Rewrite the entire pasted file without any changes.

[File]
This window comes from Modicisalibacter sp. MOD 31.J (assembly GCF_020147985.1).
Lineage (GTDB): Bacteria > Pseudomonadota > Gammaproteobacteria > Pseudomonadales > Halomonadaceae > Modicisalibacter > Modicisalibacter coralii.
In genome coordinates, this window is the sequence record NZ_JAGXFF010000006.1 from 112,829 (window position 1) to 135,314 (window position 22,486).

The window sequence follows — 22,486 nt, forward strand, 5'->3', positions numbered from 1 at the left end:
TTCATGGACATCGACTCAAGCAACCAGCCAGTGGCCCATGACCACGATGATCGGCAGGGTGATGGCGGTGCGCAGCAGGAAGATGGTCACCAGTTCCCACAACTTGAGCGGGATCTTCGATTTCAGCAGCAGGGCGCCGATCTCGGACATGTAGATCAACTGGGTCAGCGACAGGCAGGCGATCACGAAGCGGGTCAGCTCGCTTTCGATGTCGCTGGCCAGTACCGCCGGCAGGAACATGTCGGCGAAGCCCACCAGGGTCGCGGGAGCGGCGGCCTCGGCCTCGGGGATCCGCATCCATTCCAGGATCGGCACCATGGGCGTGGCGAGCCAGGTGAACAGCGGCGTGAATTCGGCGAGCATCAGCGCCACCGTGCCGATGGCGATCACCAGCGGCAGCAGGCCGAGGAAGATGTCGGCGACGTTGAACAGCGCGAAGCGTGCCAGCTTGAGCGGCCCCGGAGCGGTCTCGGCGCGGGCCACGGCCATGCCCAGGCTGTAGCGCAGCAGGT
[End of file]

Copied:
This window comes from Modicisalibacter sp. MOD 31.J (assembly GCF_020147985.1).
Lineage (GTDB): Bacteria > Pseudomonadota > Gammaproteobacteria > Pseudomonadales > Halomonadaceae > Modicisalibacter > Modicisalibacter coralii.
In genome coordinates, this window is the sequence record NZ_JAGXFF010000006.1 from 112,829 (window position 1) to 135,314 (window position 22,486).

The window sequence follows — 22,486 nt, forward strand, 5'->3', positions numbered from 1 at the left end:
TTCATGGACATCGACTCAAGCAACCAGCCAGTGGCCCATGACCACGATGATCGGCAGGGTGATGGCGGTGCGCAGCAGGAAGATGGTCACCAGTTCCCACAACTTGAGCGGGATCTTCGATTTCAGCAGCAGGGCGCCGATCTCGGACATGTAGATCAACTGGGTCAGCGACAGGCAGGCGATCACGAAGCGGGTCAGCTCGCTTTCGATGTCGCTGGCCAGTACCGCCGGCAGGAACATGTCGGCGAAGCCCACCAGGGTCGCGGGAGCGGCGGCCTCGGCCTCGGGGATCCGCATCCATTCCAGGATCGGCACCATGGGCGTGGCGAGCCAGGTGAACAGCGGCGTGAATTCGGCGAGCATCAGCGCCACCGTGCCGATGGCGATCACCAGCGGCAGCAGGCCGAGGAAGATGTCGGCGACGTTGAACAGCGCGAAGCGTGCCAGCTTGAGCGGCCCCGGAGCGGTCTCGGCGCGGGCCACGGCCATGCCCAGGCTGTAGCGCAGCAGGT